1979 in Northern Ireland

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1979
in
Northern Ireland
Centuries:
Decades:
See also:

Incumbents[edit]

Events[edit]

January to March[edit]

  • 5 January - Two members of the Provisional Irish Republican Army (IRA), are killed in Ardoyne, Belfast, when the car bomb they are transporting explodes prematurely.[1]
  • 4 February - A former prison officer and his wife are shot dead at their home in Oldpark Road, Belfast, by the IRA.[1]
  • 17 February - Twelve people are killed in the La Mon restaurant bombing near Belfast.
  • 20 February - Eleven Loyalists, known as the Shankill Butchers, are sentenced to life imprisonment for 112 offences, including nineteen sectarian murders.[1][2]
  • 24 February - Two Catholic teenagers, mistaken in the dark for a British Army foot patrol, are killed by the IRA in a remote controlled bomb explosion at Darkley, County Armagh.[1]
  • 16 March - The Bennett Report, investigating allegations of ill-treatment of people held in interrogation centres in Northern Ireland, is published and Government undertakes to implement major recommendations.[1]
  • 22 March - The IRA kills Richard Sykes, British Ambassador to the Netherlands, and his Dutch valet, in a gun attack in The Hague, Netherlands.[3]
  • 22 March - The IRA carries out a series of attacks across Northern Ireland with 24 bomb explosions.[1]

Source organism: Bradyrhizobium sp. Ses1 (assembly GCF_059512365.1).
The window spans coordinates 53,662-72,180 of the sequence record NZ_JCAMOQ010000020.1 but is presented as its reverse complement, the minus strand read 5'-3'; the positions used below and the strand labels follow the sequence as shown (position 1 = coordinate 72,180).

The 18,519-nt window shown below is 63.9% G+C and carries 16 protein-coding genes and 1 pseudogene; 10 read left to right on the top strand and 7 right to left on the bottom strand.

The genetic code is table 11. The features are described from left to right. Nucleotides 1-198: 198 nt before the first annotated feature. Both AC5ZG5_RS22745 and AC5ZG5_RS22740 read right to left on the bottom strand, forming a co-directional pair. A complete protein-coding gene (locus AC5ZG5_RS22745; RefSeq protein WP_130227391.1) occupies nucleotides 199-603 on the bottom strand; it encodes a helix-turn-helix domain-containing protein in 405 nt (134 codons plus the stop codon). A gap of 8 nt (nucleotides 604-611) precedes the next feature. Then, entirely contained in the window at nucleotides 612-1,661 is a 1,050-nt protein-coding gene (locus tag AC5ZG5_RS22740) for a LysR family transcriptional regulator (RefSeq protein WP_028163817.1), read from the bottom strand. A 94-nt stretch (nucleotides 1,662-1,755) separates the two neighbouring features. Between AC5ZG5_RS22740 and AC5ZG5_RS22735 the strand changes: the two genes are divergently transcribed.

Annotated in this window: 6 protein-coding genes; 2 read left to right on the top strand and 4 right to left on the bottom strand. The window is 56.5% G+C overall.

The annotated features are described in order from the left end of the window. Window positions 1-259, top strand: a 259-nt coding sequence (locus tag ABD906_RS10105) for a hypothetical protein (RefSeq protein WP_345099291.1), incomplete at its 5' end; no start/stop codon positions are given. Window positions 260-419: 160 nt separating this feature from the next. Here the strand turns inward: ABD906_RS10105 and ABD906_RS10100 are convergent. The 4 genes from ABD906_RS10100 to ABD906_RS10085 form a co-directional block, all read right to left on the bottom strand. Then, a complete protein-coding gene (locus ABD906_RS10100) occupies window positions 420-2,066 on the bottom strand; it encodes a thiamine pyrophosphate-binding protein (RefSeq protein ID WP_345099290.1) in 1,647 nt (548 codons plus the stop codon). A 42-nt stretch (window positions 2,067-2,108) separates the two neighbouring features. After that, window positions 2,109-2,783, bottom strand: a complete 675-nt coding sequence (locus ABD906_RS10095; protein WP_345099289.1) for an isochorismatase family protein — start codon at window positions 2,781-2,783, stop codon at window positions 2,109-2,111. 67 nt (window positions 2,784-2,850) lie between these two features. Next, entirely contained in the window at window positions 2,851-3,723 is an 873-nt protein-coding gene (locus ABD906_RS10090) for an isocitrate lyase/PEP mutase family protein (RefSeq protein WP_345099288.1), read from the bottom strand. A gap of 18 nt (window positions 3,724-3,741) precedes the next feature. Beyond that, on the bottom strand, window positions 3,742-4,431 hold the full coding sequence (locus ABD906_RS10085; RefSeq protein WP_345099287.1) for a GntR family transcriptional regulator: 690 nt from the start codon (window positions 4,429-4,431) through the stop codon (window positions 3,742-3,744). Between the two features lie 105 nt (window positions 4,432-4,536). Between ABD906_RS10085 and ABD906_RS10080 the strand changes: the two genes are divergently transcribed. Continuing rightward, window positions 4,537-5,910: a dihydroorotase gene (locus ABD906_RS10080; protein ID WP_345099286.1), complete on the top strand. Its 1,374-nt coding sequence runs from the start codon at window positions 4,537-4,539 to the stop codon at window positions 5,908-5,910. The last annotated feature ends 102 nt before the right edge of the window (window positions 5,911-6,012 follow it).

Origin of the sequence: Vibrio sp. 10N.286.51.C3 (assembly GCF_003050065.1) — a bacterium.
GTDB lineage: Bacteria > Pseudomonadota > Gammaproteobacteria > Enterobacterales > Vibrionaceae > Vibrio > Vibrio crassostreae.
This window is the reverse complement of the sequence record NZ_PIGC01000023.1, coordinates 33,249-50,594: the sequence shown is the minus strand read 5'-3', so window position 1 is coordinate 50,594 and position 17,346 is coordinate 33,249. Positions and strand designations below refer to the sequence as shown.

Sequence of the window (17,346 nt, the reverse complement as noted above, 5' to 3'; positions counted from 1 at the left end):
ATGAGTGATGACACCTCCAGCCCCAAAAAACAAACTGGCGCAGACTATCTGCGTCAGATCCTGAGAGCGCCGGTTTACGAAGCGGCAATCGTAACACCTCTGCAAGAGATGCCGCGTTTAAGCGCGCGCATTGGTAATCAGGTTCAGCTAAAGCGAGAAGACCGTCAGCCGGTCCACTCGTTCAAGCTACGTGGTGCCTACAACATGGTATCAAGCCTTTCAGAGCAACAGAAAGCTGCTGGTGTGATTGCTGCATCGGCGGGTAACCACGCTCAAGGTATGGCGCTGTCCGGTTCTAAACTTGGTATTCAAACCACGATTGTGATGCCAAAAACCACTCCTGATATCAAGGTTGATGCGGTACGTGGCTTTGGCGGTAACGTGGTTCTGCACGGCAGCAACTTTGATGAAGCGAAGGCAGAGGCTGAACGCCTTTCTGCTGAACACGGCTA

• 30 March - Airey Neave, Conservative Party Spokesman on Northern Ireland, is killed by an Irish National Liberation Army (INLA) booby trap bomb attached to his car at the House of Commons, London.[3]

April to June[edit]

July to September[edit]

Sport[edit]

Football[edit]

Winners: Linfield
Winners: Cliftonville 3 - 2 Portadown

Motorcycling[edit]

Births[edit]

January to June[edit]

July to December[edit]

Deaths[edit]

Full date unknown[edit]

References[edit]

  1. ^ a b c d e f g h i j k l m "A Chronology of the Conflict - 1979". Conflict Archive on the Internet (CAIN). Retrieved 29 January 2010. 
  2. ^ Larkspirit Irish History
  3. ^ a b "Sutton Index of Deaths - 1979". Conflict Archive on the Internet (CAIN). Archived from the original on 9 January 2010. Retrieved 29 January 2010.